House Democrats are going all out impeachment President Trump before Christmas, in the process refusing to issue subpoenas to key witnesses who have sought to avoid testifying.

Former national security adviser John Bolton did not testify Thursday and earlier, the Democrats, despite initial threats, decided not to subpoena his deputy Charles Kupperman who had approached a federal court on the matter. The Democrats are trying to avoid a long-drawn legal process that will push impeachment to next year, which is what Trump and his political strategists would want as the campaign for the 2020 elections would be shifting gears by then.

House Democrats have now subpoenaed acting White House Chief of Staff Mick Mulvaney but he too is expected to skip the deposition. House Democrats' fast-track impeachment strategy seeks to avoid court battles and limit the number of witnesses at public hearings.

On a day of predictable developments, Trump's ability to latch on to issues that can turn the tide of public attention shone through -- again. The President demanded, in a tweet, that former Vice-President Joe Biden and his son Hunter testify too. Although that demand may not materialize, considering Democrats' dominance of the House, it is something that the President and the Republicans can harp on, and cause discomfort to the Democrats.

International Business Times brings the key developments Thursday around the Congressional impeachment inquiry against President Trump.

Mulvaney will not testify

Acting White House Chief of Staff Mick Mulvaney was subpoenaed to appear before the House Intelligence Committee at 9:00 a.m. ET on Friday. According to a White House official Mulvaney won’t testify despite the subpoena, CNN reported.

"Mulvaney has the opportunity to uphold his oath to the nation and constitution by testifying tomorrow under oath about matters of keen national importance. We hope Mr. Mulvaney does not hide behind the President’s ongoing efforts to conceal the truth and obstruct our investigation," an official who was working on the impeachment inquiry told CNN.

The subpoena, which was expected, did not change the White House’s view on the impeachment inquiry, a White House official told CNN.

Trump was pursuing partisan interests, Kent says in testimony

George Kent, a deputy assistant secretary at the State Department, said in his testimony that President Trump was pursuing “partisan interests” when White House withheld its invitation to the Ukrainian President until Ukraine launched an investigation on Hunter Biden, the son of former Vice-President Joe Biden.

In his closed-door deposition, Kent said pressing Ukraine to investigate the Bidens and the National Committee servers was not anti-corruption. Instead it was a selective elimination of political opponents, which contradicts the President’s and the Republicans' arguments that the President acted in good faith to clean up corruption in Ukraine.

Kent also offered details on Rudy Giuliani’s campaign of slander that took down former U.S. ambassador to Ukraine, Marie Yovanovitch.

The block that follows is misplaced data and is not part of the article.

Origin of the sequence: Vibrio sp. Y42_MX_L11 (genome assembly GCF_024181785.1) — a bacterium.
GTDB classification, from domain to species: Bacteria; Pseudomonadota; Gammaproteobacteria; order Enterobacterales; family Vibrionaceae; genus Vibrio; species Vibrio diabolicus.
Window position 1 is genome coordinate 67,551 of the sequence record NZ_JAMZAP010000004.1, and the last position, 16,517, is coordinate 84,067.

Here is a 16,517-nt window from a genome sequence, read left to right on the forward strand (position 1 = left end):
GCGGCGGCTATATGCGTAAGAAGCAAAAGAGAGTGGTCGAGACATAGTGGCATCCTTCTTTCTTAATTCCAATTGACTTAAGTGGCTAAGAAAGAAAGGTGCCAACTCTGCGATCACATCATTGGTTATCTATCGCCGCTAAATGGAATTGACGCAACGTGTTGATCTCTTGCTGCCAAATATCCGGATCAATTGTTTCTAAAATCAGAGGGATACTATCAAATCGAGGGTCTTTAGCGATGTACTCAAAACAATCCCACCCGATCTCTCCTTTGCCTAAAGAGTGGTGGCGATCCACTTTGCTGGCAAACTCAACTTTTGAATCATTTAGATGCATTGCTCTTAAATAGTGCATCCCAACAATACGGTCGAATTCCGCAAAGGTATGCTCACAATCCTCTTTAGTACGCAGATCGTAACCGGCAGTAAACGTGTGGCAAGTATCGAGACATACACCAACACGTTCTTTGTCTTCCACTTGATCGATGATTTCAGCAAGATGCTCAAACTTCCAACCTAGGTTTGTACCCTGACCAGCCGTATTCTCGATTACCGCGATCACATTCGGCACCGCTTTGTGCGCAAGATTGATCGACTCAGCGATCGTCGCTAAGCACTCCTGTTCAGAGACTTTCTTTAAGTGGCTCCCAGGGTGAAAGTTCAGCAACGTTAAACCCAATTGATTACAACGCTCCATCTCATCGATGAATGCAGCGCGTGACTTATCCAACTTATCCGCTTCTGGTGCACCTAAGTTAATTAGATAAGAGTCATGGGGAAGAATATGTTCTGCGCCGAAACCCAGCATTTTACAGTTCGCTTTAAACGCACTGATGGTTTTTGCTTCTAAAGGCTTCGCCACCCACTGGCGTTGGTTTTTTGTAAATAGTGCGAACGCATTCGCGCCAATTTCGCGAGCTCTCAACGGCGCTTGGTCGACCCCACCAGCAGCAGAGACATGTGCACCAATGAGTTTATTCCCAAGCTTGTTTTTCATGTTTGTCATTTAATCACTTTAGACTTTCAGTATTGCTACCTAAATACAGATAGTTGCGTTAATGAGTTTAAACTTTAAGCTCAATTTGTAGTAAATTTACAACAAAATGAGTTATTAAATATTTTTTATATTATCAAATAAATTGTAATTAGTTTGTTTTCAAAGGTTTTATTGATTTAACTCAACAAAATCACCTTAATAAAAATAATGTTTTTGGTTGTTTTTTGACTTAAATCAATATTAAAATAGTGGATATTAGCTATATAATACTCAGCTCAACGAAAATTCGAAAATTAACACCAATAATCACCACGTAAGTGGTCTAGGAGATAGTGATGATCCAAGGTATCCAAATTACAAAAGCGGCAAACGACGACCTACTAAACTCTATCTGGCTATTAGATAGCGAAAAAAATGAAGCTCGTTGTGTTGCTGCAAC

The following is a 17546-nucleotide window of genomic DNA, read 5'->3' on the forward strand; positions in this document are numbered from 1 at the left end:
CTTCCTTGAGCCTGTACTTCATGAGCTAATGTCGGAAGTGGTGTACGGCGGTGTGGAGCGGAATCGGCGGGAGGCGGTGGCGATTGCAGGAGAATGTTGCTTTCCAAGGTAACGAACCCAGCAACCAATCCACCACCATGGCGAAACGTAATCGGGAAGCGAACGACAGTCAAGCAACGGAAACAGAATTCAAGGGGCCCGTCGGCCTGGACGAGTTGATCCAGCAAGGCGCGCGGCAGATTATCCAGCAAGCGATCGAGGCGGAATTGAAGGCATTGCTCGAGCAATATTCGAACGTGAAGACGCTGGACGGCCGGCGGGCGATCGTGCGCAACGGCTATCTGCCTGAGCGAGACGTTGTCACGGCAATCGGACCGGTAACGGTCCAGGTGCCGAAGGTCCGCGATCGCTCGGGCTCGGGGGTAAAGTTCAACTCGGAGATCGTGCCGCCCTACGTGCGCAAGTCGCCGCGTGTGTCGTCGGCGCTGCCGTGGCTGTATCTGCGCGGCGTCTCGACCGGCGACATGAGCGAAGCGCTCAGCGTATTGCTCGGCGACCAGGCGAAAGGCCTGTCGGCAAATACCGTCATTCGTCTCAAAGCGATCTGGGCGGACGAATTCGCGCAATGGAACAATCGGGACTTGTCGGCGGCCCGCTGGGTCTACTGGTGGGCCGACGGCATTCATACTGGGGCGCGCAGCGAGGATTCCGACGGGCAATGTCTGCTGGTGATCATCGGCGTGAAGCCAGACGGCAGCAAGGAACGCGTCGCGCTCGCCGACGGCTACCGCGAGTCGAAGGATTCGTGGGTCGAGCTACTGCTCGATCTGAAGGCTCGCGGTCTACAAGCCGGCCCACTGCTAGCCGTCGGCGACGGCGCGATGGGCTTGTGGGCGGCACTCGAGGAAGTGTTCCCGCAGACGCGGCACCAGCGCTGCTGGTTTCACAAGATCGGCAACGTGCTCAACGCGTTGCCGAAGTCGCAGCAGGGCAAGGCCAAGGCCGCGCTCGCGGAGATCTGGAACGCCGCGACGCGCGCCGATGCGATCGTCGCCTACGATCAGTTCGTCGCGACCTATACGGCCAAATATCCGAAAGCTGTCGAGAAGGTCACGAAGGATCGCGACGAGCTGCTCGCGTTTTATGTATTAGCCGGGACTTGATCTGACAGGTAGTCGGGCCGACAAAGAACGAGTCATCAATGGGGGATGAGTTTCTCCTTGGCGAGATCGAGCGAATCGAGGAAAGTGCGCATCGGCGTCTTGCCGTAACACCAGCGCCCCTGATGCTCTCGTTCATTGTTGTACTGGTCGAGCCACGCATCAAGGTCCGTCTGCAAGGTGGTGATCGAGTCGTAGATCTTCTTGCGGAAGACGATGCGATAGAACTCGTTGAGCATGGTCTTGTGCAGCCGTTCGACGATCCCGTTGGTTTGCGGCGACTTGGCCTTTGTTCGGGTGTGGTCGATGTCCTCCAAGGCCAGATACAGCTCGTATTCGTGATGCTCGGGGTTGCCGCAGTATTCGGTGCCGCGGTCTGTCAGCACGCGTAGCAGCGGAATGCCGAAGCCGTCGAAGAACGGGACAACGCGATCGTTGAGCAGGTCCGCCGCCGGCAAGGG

“He had very high -- a media promise, so he was on TV, his Twitter feed ramped up and it was all focused on Ukraine, and it was focused on four storylines that unfolded in those days between March 20 and 23rd,” he told lawmakers.

Diagram on what could happen next in the US impeachment inquiry on President Donald Trump
Diagram on what could happen next in the US impeachment inquiry on President Donald Trump AFP / Gal ROMA

Trump says the Bidens should testify

In what is seen as a desperate attempt to deflect the allegations of the Ukraine scandal, President Trump focused on the Bidens and said they should testify.

“What did Hunter Biden do for the money?” @SenJohnKennedy A very good question. He and Sleepy Joe must testify!” Trump tweeted, borrowing Sen. John Kennedy’s quote.

While the Republicans can request a subpoena for witnesses, it is highly unlikely that the Bidens will testify in the ongoing impeachment inquiry.

Trump’s continued attack on the Bidens come at a time when the Democrats are planning to hold public hearings starting next week.

Yovanovitch communicated with Democrat staffer on 'delicate' issues

According to emails obtained by Fox News' "Tucker Carlson Tonight," former ambassador to Ukraine Marie Yovanovitch communicated with a Democrat staffer, Laura Carey, regarding a "delicate issue" via her personal email, just a couple of days after the whistleblower complaint was filed.

According to Fox News, it is a breach of procedure for congressional staff to reach out to a State Department employees via their personal email for official business.

Yovanovitch had testified that she had not responded to Carey's email or follow-up email.

According to Fox News, Yovanovitch responded to one of Carey’s emails saying, “Thanks for reaching out -- and congratulations on your new job. I would love to reconnect and look forward to chatting with you. I have let EUR [Bureau of European and Eurasian Affairs] know that you are interested in talking and they will be in touch with you shortly."

White House receives cease and desist letter from whistleblower’s lawyer

White House Pat Cipollone, received a cease and desist letter from Andrew Bakaj, one of the attorneys for the anonymous whistleblower, warning President Trump's rhetoric was putting the the whistleblower and his family in danger.

"I am writing to respectfully request that you counsel your client on the legal and ethical peril in which he is placing himself should anyone be physically harmed as a result of his, or his surrogates', behavior," Bakaj wrote.

He added that the President was engaging in rhetoric to discredit his client that put the safety of his client and his family at risk.